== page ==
Chaffey College/The Regional InTech Learning Center (http://intechcenter.org/)

Chaffey College’s InTech Center is currently the largest and most responsive training center in the region where students can obtain the skills they need in today’s workforce environment.

The $150,000 award from Growing Inland Achievement will support the development of a model Conventional Machinist Training (CMT) program that is scalable, sustainable, and replicable.  This program will provide students with the fundamentals of machining and machine repair.  Upon program completion, students will have the needed skills set to find entry-mid level employment as an operator of a lathe, mill, grinder, drill press, etc. in the machining and tooling industry.

This aligns with GIA’s goal to improve career preparedness through a strengthened partnership with industry to better align education with workforce development needs.

“Chaffey College and the InTech Center is so excited about this award from Growing Inland Achievement because it will allow us to expand the successful programs that we are already delivering at the InTech Center and serve a broader audience of both students and employers. The Conventional Machinist Training Program will provide stackable, industry-recognized credentials to students in a lucrative career field in the machining and tooling industry of manufacturing. What makes our approach innovative is the focus we will place on recruiting women into this training program. Women who have already enrolled in some of our other non-traditional programs have gone on to do very well in their careers, and manufacturing employers are asking for more female applicants for their open positions. Additionally, this program will allow us to serve small- to medium-sized manufacturers who still use older, more traditional machines because they cannot afford newer technologies, or the nature of the product that they manufacture lends itself to the use of traditional machinery. After program graduation, students will enter their career field at a mid-level position with room for growth; as they promote within their companies, they can then come back to InTech to obtain more certifications, or they can enroll in credit programs at Chaffey College which will lead to either an associate’s or transfer to a bachelor’s program. Many individuals who enter employment in technical fields continue on in their post-secondary education to qualify for management positions and move up within their companies.” –Sandra Sisco, Director of Economic Development, Chaffey College.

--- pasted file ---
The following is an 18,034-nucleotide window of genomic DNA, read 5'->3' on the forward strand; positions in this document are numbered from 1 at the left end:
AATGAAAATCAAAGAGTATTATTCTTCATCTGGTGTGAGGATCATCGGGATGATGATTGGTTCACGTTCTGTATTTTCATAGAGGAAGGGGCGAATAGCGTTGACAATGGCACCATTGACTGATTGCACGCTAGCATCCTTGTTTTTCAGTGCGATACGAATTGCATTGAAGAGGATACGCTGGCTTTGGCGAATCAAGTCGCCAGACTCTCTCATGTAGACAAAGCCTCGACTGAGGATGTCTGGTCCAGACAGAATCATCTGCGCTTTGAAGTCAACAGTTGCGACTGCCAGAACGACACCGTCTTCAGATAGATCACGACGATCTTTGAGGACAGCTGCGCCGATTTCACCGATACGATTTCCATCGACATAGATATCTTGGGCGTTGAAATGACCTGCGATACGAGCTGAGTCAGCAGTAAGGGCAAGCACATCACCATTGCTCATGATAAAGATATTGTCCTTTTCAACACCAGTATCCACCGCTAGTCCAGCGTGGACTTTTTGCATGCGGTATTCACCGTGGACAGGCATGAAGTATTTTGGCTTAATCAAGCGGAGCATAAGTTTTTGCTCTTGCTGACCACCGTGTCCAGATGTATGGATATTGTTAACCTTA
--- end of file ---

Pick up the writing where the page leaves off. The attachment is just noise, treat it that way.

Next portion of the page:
California State University, San Bernardino/Quant Lab (https://www.csusb.edu/)

Need for remediation in math and English at the college-level is a costly and widespread problem in the United States. It has been estimated that nationally the cost of remedial education is over 1 billion dollars per year (Saxton & Boylan, 2001). This is a particular problem within California public colleges and universities. Students who require remediation at matriculation are far less likely to earn their degree. If they do remain enrolled, those students on average take longer to complete their degree than those without the need for remediation.

The Department of Mathematics and the Office of Undergraduate Studies at CSUSB was awarded $150,000 to develop and test a lab course, Quant Lab, that will provide co-requisite support to students needing remediation to succeed in General Education math courses. The new course will be piloted during the 2017-2018 academic year (AY) and within the Summer 2018 Coyote First STEP (CFS) summer program for underprepared first-year students.

This aligns with two GIA’s goals: (1) Increase college preparedness, particularly in math, resulting in 20% reduction in number of students requiring remediation at matriculation from high school to college within 5 years; and (2) to increase baccalaureate, associate, certificate, and credential attainment by 15% across San Bernardino and Riverside counties within five years.

“One of the challenges that we have is we accept students into college assuming they are college ready, and yet we put them through what we consider developmental coursework that is remedial and don’t lead to a degree. This is taking the most vulnerable students and add additional time, units, and costs. This model needs to flip and view it as an opportunity by being creative in the kinds of opportunities we provide these students, and math is one of those areas of opportunity. Math is a critical lynchpin for student success and degree attainment, but our approach to math instruction hasn’t changed since 1965. With the GIA Innovation Award we are moving away from a one size fits all approach into a curriculum full of options that are relevant, interesting, and important with a focus on job skills and functional applications of technology.” Craig Seal, Dean of Undergraduate Studies and Susan Addington, professor of mathematics, California State University San Bernardino.